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Berkshire Regional Planning Commission: Region faces third-world connectivity, economic stagnation without ‘grand scale’ fiber investment

In a 7-page letter written last month to Gov. Charlie Baker and copied to numerous state officials, Nat Karns, executive director of the Berkshire Regional Planning Commission, spelled out how fiddling with inferior cable and wireless services will spell disaster for western Massachusetts and the Commonwealth.

Pittsfield — Without fiber optic networks, very high speeds, state regulation of the telecommunications industry and a swift, large-scale investment in a broadband infrastructure, Berkshire County and the entire state will face significant economic and other risks.

In a 7-page letter written last month to Gov. Charlie Baker and copied to numerous state officials, Nat Karns, executive director of the Berkshire Regional Planning Commission, spelled out how fiddling with inferior cable and wireless services will spell disaster for western Massachusetts and the Commonwealth.

In a letter to Gov. Baker last month, Berkshire Regional Planning Commission’s Nat Karns wrote that the entire state requires a 'future-proof' broadband investment for which fiber optics is the only solution. Photo: Heather Bellow
In a letter to Gov. Baker last month, Berkshire Regional Planning Commission’s Nat Karns wrote that the entire state requires a ‘future-proof’ broadband investment for which fiber optics is the only solution. Photo: Heather Bellow

“The task is like rural electrification in the 1930’s,” Karns wrote, noting also that the regulation of telephone companies once upon a time led to “ubiquitous telephone service.”

“The region has struggled economically for forty-five years, and is increasingly reliant on entrepreneurs and sole-proprietors who are often home-based and can be located anywhere.”

Karns applauded the administration’s new push to help the 44 towns that are lagging with bad service or none at all but expressed “concerns” about ways of delivering broadband that may not be “future proof.”

He said the state should “vigorously” pursue a number of standards including “a near-term standard that 100 Megabits per second, symmetrical broadband speeds are the minimum acceptable, statewide.”

He also noted a potentially “ironic outcome” from the state’s efforts to get broadband to unserved towns, leaving “the economic hearts of the region, such as Pittsfield, North Adams, and Great Barrington…left behind, being served only with older cable TV-based systems.”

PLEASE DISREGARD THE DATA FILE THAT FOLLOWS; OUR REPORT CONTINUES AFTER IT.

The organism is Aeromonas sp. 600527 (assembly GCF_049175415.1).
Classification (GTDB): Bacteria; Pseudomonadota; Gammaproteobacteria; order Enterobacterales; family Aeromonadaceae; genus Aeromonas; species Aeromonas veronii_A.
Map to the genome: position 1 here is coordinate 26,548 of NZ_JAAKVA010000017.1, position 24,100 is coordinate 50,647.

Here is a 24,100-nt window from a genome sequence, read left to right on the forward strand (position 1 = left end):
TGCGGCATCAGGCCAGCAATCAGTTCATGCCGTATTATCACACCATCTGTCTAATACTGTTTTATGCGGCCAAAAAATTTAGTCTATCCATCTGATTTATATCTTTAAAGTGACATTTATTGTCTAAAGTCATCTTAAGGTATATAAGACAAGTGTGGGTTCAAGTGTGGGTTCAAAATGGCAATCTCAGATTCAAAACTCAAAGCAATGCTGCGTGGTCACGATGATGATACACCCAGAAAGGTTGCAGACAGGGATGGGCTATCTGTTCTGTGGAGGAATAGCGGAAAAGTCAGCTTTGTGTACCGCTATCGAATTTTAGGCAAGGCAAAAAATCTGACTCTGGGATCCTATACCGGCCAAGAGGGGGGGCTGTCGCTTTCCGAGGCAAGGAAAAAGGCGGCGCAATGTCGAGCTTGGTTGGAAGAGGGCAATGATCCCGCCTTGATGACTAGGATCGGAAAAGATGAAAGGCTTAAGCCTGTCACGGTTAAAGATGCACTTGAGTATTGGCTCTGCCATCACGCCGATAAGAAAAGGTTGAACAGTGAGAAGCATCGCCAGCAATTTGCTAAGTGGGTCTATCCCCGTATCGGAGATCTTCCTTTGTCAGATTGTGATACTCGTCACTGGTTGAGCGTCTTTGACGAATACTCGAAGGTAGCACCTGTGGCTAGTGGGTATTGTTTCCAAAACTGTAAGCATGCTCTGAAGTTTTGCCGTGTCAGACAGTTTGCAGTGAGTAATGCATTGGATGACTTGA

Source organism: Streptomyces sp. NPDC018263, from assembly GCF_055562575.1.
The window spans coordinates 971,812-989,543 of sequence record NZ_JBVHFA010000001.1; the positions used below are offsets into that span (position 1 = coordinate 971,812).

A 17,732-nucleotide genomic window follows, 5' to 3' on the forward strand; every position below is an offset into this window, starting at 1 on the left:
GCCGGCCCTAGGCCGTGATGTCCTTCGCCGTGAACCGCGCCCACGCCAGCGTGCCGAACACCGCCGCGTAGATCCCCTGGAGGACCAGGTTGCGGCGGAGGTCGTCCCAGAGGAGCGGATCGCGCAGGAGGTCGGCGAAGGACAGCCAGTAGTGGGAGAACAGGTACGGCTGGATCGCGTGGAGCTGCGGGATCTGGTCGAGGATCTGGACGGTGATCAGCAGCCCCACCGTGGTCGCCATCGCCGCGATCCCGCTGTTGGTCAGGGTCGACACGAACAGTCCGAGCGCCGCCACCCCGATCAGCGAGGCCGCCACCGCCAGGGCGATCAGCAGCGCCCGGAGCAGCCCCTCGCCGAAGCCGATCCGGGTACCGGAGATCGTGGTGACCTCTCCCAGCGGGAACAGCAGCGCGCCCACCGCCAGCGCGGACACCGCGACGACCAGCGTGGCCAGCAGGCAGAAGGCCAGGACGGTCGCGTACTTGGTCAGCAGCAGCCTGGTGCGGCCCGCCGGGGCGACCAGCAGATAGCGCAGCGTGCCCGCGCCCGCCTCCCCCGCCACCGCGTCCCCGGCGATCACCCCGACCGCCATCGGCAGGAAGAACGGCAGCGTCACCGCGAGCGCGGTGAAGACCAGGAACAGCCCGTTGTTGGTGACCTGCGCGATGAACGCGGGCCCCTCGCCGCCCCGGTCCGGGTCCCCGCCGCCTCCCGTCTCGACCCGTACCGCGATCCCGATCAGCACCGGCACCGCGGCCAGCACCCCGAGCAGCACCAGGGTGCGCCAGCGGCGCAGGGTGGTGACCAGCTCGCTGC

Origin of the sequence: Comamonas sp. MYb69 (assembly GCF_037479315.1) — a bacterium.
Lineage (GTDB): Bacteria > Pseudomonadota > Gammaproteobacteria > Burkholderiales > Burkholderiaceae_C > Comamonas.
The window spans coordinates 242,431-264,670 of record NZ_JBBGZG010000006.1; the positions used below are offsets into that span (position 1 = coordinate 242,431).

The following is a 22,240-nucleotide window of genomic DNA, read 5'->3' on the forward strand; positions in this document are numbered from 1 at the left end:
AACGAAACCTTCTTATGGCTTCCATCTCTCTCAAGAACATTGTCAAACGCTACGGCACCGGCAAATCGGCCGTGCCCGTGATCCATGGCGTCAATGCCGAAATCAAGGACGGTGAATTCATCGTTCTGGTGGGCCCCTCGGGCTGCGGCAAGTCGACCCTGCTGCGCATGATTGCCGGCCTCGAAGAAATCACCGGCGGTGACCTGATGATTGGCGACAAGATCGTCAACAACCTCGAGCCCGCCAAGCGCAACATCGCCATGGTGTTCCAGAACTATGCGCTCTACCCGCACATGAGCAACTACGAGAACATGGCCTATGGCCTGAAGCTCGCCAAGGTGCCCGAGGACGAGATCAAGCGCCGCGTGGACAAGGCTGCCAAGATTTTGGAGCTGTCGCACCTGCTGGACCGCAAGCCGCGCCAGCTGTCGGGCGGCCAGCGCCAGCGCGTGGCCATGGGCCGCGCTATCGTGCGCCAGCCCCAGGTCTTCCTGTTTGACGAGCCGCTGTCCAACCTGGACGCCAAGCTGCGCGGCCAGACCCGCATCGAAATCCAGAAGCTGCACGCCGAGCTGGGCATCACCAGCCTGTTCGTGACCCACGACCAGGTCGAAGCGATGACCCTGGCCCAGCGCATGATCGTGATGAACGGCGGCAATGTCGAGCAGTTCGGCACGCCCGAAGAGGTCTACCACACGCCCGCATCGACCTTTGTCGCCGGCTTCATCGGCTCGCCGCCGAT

Gov. Charlie Baker and Lt. Gov. Karyn Polito, seated, at a community compact signing in Great Barrington in 2015. Critics of his administration’s broadband strategy for Western Massachusetts say he is sidling up with giant telecommunications companies at the expense of a system that will deliver high speeds at a reasonable price to customers. Photo: Heather Bellow
Gov. Charlie Baker and Lt. Gov. Karyn Polito, seated, at a community compact signing in Great Barrington in 2015. Critics of his administration’s broadband strategy for Western Massachusetts say he is sidling up with giant telecommunications companies at the expense of a system that will deliver high speeds at a reasonable price to customers. Photo: Heather Bellow

He further said, “fiber-to-the-home (FTTH) is the best long-term answer to broadband needs in the Berkshires and across the Commonwealth,” and that it has “virtually unlimited capacity.” But he is concerned that major providers like Comcast, Verizon or Charter will likely not provide FTTH “purely as a matter of private sector return on investment decisions under the current regulatory environment.”

Two weeks ago this article blasted the Baker administration’s apparent support of handing over rural broadband needs to big telecom companies.

Karns says serious money should be spent by the state to get this job done and done right.

“This investment is one that has to be made, on a grand scale, or we are at significant risk of having a telecommunications system that is inferior to those already operating in some third world countries.”

The letter from the Berkshire Regional Planning Commission follows:

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